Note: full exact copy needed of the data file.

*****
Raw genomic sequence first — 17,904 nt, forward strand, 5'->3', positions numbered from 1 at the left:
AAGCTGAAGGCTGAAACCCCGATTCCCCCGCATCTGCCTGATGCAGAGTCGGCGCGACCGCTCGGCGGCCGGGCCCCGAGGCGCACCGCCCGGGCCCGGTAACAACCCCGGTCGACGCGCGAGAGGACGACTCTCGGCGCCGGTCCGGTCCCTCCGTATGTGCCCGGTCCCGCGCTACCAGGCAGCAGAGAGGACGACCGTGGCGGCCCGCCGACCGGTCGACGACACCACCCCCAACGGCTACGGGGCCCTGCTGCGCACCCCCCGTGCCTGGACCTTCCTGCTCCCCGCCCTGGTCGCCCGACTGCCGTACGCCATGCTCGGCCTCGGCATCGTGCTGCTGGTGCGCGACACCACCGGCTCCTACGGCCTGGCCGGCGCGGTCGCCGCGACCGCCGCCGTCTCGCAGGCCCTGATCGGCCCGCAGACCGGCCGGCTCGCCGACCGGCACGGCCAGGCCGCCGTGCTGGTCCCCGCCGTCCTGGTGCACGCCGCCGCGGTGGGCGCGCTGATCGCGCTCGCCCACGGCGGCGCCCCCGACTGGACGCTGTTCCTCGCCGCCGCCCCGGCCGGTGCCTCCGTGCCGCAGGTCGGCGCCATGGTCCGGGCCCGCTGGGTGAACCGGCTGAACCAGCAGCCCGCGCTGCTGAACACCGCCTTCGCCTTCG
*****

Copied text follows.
Raw genomic sequence first — 17,904 nt, forward strand, 5'->3', positions numbered from 1 at the left:
AAGCTGAAGGCTGAAACCCCGATTCCCCCGCATCTGCCTGATGCAGAGTCGGCGCGACCGCTCGGCGGCCGGGCCCCGAGGCGCACCGCCCGGGCCCGGTAACAACCCCGGTCGACGCGCGAGAGGACGACTCTCGGCGCCGGTCCGGTCCCTCCGTATGTGCCCGGTCCCGCGCTACCAGGCAGCAGAGAGGACGACCGTGGCGGCCCGCCGACCGGTCGACGACACCACCCCCAACGGCTACGGGGCCCTGCTGCGCACCCCCCGTGCCTGGACCTTCCTGCTCCCCGCCCTGGTCGCCCGACTGCCGTACGCCATGCTCGGCCTCGGCATCGTGCTGCTGGTGCGCGACACCACCGGCTCCTACGGCCTGGCCGGCGCGGTCGCCGCGACCGCCGCCGTCTCGCAGGCCCTGATCGGCCCGCAGACCGGCCGGCTCGCCGACCGGCACGGCCAGGCCGCCGTGCTGGTCCCCGCCGTCCTGGTGCACGCCGCCGCGGTGGGCGCGCTGATCGCGCTCGCCCACGGCGGCGCCCCCGACTGGACGCTGTTCCTCGCCGCCGCCCCGGCCGGTGCCTCCGTGCCGCAGGTCGGCGCCATGGTCCGGGCCCGCTGGGTGAACCGGCTGAACCAGCAGCCCGCGCTGCTGAACACCGCCTTCGCCTTCG